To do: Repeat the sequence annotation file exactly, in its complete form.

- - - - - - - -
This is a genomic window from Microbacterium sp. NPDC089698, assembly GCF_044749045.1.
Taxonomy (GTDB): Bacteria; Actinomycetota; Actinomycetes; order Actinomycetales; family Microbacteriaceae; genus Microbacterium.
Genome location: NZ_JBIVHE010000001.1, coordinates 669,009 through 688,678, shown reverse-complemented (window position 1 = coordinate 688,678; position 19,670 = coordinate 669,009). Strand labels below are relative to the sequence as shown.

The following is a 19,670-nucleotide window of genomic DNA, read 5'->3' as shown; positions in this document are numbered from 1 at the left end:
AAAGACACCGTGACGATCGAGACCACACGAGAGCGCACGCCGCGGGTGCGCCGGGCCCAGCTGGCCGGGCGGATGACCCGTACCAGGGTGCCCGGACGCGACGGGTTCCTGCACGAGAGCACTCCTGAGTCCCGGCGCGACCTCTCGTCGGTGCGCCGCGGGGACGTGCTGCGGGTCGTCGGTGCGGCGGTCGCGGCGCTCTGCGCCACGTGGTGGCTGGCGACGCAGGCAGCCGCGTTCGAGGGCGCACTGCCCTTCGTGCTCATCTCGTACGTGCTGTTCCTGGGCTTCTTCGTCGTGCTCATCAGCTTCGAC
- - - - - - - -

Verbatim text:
This is a genomic window from Microbacterium sp. NPDC089698, assembly GCF_044749045.1.
Taxonomy (GTDB): Bacteria; Actinomycetota; Actinomycetes; order Actinomycetales; family Microbacteriaceae; genus Microbacterium.
Genome location: NZ_JBIVHE010000001.1, coordinates 669,009 through 688,678, shown reverse-complemented (window position 1 = coordinate 688,678; position 19,670 = coordinate 669,009). Strand labels below are relative to the sequence as shown.

The following is a 19,670-nucleotide window of genomic DNA, read 5'->3' as shown; positions in this document are numbered from 1 at the left end:
AAAGACACCGTGACGATCGAGACCACACGAGAGCGCACGCCGCGGGTGCGCCGGGCCCAGCTGGCCGGGCGGATGACCCGTACCAGGGTGCCCGGACGCGACGGGTTCCTGCACGAGAGCACTCCTGAGTCCCGGCGCGACCTCTCGTCGGTGCGCCGCGGGGACGTGCTGCGGGTCGTCGGTGCGGCGGTCGCGGCGCTCTGCGCCACGTGGTGGCTGGCGACGCAGGCAGCCGCGTTCGAGGGCGCACTGCCCTTCGTGCTCATCTCGTACGTGCTGTTCCTGGGCTTCTTCGTCGTGCTCATCAGCTTCGAC